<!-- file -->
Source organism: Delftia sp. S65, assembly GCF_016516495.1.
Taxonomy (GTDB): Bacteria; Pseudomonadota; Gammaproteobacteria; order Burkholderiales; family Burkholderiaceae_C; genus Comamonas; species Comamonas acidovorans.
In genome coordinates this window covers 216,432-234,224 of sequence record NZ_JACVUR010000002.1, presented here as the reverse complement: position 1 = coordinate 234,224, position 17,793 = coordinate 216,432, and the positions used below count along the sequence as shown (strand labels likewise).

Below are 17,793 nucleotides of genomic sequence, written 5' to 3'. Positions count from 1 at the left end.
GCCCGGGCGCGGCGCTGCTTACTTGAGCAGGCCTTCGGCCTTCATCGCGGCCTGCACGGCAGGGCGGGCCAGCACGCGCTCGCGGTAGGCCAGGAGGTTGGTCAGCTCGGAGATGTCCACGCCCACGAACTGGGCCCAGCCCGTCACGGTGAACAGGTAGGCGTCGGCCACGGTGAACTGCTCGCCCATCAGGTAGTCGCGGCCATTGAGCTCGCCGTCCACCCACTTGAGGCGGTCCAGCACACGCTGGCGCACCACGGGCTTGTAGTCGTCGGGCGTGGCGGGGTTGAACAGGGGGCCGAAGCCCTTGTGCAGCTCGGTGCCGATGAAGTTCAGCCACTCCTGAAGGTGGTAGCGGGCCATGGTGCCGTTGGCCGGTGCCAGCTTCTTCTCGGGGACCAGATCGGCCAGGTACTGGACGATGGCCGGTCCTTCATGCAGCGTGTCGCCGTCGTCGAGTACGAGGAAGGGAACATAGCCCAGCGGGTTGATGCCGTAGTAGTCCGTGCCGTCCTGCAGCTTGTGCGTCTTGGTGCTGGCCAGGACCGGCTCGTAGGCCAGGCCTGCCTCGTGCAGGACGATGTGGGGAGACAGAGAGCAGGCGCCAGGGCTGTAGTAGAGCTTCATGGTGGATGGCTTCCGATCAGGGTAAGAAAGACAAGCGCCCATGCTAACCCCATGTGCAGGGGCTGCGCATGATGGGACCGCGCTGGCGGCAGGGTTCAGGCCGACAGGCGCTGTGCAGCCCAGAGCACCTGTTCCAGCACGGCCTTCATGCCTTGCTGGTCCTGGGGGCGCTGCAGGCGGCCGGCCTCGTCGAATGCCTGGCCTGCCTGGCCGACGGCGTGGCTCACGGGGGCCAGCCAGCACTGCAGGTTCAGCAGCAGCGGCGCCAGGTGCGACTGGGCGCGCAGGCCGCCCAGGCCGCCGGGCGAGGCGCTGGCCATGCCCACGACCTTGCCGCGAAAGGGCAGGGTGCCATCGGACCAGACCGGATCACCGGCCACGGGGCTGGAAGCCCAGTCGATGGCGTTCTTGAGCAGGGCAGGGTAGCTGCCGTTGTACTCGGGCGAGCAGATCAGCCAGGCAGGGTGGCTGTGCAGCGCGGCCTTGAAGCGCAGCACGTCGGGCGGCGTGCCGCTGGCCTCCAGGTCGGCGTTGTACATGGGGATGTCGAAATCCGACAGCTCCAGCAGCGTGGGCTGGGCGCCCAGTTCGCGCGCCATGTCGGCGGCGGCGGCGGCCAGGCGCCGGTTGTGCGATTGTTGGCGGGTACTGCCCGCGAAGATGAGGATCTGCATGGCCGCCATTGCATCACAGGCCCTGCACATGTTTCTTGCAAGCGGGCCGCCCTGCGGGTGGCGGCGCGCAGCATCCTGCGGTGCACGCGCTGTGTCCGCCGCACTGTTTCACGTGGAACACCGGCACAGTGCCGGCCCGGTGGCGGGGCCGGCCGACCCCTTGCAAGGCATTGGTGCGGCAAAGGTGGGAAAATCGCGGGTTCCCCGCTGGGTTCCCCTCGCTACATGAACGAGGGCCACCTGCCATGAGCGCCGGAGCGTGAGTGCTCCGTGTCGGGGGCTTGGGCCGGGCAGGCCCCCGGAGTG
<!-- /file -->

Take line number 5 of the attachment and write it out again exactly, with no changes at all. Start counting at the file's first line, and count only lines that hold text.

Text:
GCCCGGGCGCGGCGCTGCTTACTTGAGCAGGCCTTCGGCCTTCATCGCGGCCTGCACGGCAGGGCGGGCCAGCACGCGCTCGCGGTAGGCCAGGAGGTTGGTCAGCTCGGAGATGTCCACGCCCACGAACTGGGCCCAGCCCGTCACGGTGAACAGGTAGGCGTCGGCCACGGTGAACTGCTCGCCCATCAGGTAGTCGCGGCCATTGAGCTCGCCGTCCACCCACTTGAGGCGGTCCAGCACACGCTGGCGCACCACGGGCTTGTAGTCGTCGGGCGTGGCGGGGTTGAACAGGGGGCCGAAGCCCTTGTGCAGCTCGGTGCCGATGAAGTTCAGCCACTCCTGAAGGTGGTAGCGGGCCATGGTGCCGTTGGCCGGTGCCAGCTTCTTCTCGGGGACCAGATCGGCCAGGTACTGGACGATGGCCGGTCCTTCATGCAGCGTGTCGCCGTCGTCGAGTACGAGGAAGGGAACATAGCCCAGCGGGTTGATGCCGTAGTAGTCCGTGCCGTCCTGCAGCTTGTGCGTCTTGGTGCTGGCCAGGACCGGCTCGTAGGCCAGGCCTGCCTCGTGCAGGACGATGTGGGGAGACAGAGAGCAGGCGCCAGGGCTGTAGTAGAGCTTCATGGTGGATGGCTTCCGATCAGGGTAAGAAAGACAAGCGCCCATGCTAACCCCATGTGCAGGGGCTGCGCATGATGGGACCGCGCTGGCGGCAGGGTTCAGGCCGACAGGCGCTGTGCAGCCCAGAGCACCTGTTCCAGCACGGCCTTCATGCCTTGCTGGTCCTGGGGGCGCTGCAGGCGGCCGGCCTCGTCGAATGCCTGGCCTGCCTGGCCGACGGCGTGGCTCACGGGGGCCAGCCAGCACTGCAGGTTCAGCAGCAGCGGCGCCAGGTGCGACTGGGCGCGCAGGCCGCCCAGGCCGCCGGGCGAGGCGCTGGCCATGCCCACGACCTTGCCGCGAAAGGGCAGGGTGCCATCGGACCAGACCGGATCACCGGCCACGGGGCTGGAAGCCCAGTCGATGGCGTTCTTGAGCAGGGCAGGGTAGCTGCCGTTGTACTCGGGCGAGCAGATCAGCCAGGCAGGGTGGCTGTGCAGCGCGGCCTTGAAGCGCAGCACGTCGGGCGGCGTGCCGCTGGCCTCCAGGTCGGCGTTGTACATGGGGATGTCGAAATCCGACAGCTCCAGCAGCGTGGGCTGGGCGCCCAGTTCGCGCGCCATGTCGGCGGCGGCGGCGGCCAGGCGCCGGTTGTGCGATTGTTGGCGGGTACTGCCCGCGAAGATGAGGATCTGCATGGCCGCCATTGCATCACAGGCCCTGCACATGTTTCTTGCAAGCGGGCCGCCCTGCGGGTGGCGGCGCGCAGCATCCTGCGGTGCACGCGCTGTGTCCGCCGCACTGTTTCACGTGGAACACCGGCACAGTGCCGGCCCGGTGGCGGGGCCGGCCGACCCCTTGCAAGGCATTGGTGCGGCAAAGGTGGGAAAATCGCGGGTTCCCCGCTGGGTTCCCCTCGCTACATGAACGAGGGCCACCTGCCATGAGCGCCGGAGCGTGAGTGCTCCGTGTCGGGGGCTTGGGCCGGGCAGGCCCCCGGAGTG